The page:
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Sculpture garden 50th anniversary

On June 3rd 1961 the sculpture garden of the Rijksmuseum Kröller-Müller was opened by the then Minister of Education, Jo Cals. As the man responsible for the now legendary Dutch Mammoth Act, he was asked to step through a polystyrene relief of a mammoth. This temporary sculpture was conceived and created by Oswald Wenckebach, whose bronze figure Meneer Jacques has welcomed over 16.5 million visitors to the museum and sculpture garden since 1961.
The creation of the sculpture garden was also a mammoth project. It was a dream of the director at that time, Bram Hammacher, which became a reality through sheer perseverance. He wished the visitors joy with this new ‘world of space and light’ at the museum.
By now, the museum’s sculpture garden has become world famous and is widely praised for its beauty and richness of visual experiences.
I would like to draw your attention, for once, to those people who work with dedication and pride to keep the sculpture garden in tip-top condition. Firstly, there are the personnel of our gardening department, who, following a maintenance plan, work throughout the year in all weathers, on the pruning and sawing, sowing and mowing, digging up and planting, clearing leaves and spraying clean; in short, an endless range of gardening duties and who also, incidentally, provide the flower arrangements in the museum.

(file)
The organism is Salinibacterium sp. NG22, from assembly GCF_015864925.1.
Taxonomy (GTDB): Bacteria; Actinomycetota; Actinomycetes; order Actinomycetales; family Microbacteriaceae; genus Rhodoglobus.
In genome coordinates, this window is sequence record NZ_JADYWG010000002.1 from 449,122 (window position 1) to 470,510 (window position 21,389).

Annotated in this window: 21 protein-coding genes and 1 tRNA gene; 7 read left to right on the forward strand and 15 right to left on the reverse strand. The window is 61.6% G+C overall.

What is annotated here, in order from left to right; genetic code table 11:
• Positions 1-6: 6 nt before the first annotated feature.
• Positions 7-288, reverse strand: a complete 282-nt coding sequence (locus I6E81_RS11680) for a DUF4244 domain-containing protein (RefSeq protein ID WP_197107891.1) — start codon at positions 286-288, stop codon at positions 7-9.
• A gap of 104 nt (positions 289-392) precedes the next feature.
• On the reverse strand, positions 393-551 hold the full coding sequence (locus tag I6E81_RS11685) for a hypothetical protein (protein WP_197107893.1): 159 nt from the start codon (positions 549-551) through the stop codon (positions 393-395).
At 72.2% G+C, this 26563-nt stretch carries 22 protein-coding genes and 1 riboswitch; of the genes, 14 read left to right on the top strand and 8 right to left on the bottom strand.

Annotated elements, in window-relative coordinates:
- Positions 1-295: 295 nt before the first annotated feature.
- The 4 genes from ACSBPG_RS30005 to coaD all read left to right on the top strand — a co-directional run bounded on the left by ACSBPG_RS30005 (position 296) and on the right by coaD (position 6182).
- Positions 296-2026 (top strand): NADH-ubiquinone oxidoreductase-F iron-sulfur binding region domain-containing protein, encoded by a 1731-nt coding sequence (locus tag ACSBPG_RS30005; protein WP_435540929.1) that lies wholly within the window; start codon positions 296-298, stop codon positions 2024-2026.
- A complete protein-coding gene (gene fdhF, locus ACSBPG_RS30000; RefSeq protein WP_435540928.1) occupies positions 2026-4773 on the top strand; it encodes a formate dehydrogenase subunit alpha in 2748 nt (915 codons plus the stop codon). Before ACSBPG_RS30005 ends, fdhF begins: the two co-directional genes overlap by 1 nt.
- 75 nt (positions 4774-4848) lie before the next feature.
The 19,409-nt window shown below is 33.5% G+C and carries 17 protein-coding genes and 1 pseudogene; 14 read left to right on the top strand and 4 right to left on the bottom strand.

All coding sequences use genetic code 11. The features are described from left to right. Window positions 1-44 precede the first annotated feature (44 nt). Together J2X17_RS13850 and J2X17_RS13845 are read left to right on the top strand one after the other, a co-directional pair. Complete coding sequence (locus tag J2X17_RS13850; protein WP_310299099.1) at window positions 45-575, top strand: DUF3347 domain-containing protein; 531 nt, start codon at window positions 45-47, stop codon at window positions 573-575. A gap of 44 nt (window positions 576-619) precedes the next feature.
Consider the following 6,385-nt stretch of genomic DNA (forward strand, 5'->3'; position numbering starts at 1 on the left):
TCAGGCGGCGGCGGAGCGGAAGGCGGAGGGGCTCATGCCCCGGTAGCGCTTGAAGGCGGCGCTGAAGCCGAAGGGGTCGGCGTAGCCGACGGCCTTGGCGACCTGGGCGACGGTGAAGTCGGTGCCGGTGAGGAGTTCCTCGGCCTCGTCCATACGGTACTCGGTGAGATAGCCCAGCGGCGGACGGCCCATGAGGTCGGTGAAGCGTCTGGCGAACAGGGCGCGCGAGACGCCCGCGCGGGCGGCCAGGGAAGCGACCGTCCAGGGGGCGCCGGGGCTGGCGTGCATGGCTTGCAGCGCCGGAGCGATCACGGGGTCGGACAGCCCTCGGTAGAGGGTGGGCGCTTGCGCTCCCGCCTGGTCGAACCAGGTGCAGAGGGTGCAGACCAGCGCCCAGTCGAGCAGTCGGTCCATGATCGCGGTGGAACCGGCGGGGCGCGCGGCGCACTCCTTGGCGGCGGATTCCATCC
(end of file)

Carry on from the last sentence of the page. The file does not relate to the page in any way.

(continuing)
There is the landscape architect and the personnel at his office, who advise and assist us in drawing up and carrying out the maintenance plan and whenever alterations or restorations are necessary. There are the technical staff who install and move sculptures, make pedestals, bring sculptures to and from their winter storage or provide them with protection against frost in situ, assist artists with new projects and inspect the sculpture pavilions and keep them free of leaves and algae. The conservator and the conservation staff monitor the condition of the sculptures and projects, wax the bronze sculptures, restore patinas, remove algae and moss and regularly carry out extensive conservation projects. The security personnel oversee the safety of the sculptures and visitors. Designers take care of the signposting and title plates. Our content-related personnel are responsible for documenting the sculptures, organizing educational projects in and around the garden and recording and communicating the stories that all the works of art have to tell.
Taking care of the sculpture garden is one of our core activities and it takes up a great deal of our capacity. Much of that work goes on behind the scenes, but is indispensible to allow you, the visitors, to have that special experience when strolling through the garden. Come and enjoy the garden, it is at its most beautiful in late summer.

Evert van Straaten
September 2011

Image: Oswald Wenckebach, Meneer Jacques, 1955